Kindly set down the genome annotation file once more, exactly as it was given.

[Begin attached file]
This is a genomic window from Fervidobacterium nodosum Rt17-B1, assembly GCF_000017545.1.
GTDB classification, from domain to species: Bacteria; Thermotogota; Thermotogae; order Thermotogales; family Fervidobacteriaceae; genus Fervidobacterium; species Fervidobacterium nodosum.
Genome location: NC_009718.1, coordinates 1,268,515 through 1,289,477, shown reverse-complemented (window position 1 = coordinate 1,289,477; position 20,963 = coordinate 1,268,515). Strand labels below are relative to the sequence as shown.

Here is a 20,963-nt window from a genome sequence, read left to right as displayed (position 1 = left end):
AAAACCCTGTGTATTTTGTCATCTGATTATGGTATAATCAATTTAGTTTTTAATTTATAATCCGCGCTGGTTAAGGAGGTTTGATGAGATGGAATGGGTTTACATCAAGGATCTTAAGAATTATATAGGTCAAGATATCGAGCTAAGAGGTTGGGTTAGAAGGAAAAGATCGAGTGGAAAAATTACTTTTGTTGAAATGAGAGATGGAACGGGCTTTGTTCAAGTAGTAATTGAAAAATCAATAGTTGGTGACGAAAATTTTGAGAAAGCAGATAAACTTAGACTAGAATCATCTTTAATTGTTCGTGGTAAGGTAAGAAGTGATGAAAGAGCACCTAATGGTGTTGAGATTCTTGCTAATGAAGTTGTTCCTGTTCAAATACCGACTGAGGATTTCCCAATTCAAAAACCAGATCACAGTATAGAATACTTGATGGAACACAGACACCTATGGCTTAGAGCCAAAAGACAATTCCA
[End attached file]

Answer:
This is a genomic window from Fervidobacterium nodosum Rt17-B1, assembly GCF_000017545.1.
GTDB classification, from domain to species: Bacteria; Thermotogota; Thermotogae; order Thermotogales; family Fervidobacteriaceae; genus Fervidobacterium; species Fervidobacterium nodosum.
Genome location: NC_009718.1, coordinates 1,268,515 through 1,289,477, shown reverse-complemented (window position 1 = coordinate 1,289,477; position 20,963 = coordinate 1,268,515). Strand labels below are relative to the sequence as shown.

Here is a 20,963-nt window from a genome sequence, read left to right as displayed (position 1 = left end):
AAAACCCTGTGTATTTTGTCATCTGATTATGGTATAATCAATTTAGTTTTTAATTTATAATCCGCGCTGGTTAAGGAGGTTTGATGAGATGGAATGGGTTTACATCAAGGATCTTAAGAATTATATAGGTCAAGATATCGAGCTAAGAGGTTGGGTTAGAAGGAAAAGATCGAGTGGAAAAATTACTTTTGTTGAAATGAGAGATGGAACGGGCTTTGTTCAAGTAGTAATTGAAAAATCAATAGTTGGTGACGAAAATTTTGAGAAAGCAGATAAACTTAGACTAGAATCATCTTTAATTGTTCGTGGTAAGGTAAGAAGTGATGAAAGAGCACCTAATGGTGTTGAGATTCTTGCTAATGAAGTTGTTCCTGTTCAAATACCGACTGAGGATTTCCCAATTCAAAAACCAGATCACAGTATAGAATACTTGATGGAACACAGACACCTATGGCTTAGAGCCAAAAGACAATTCCA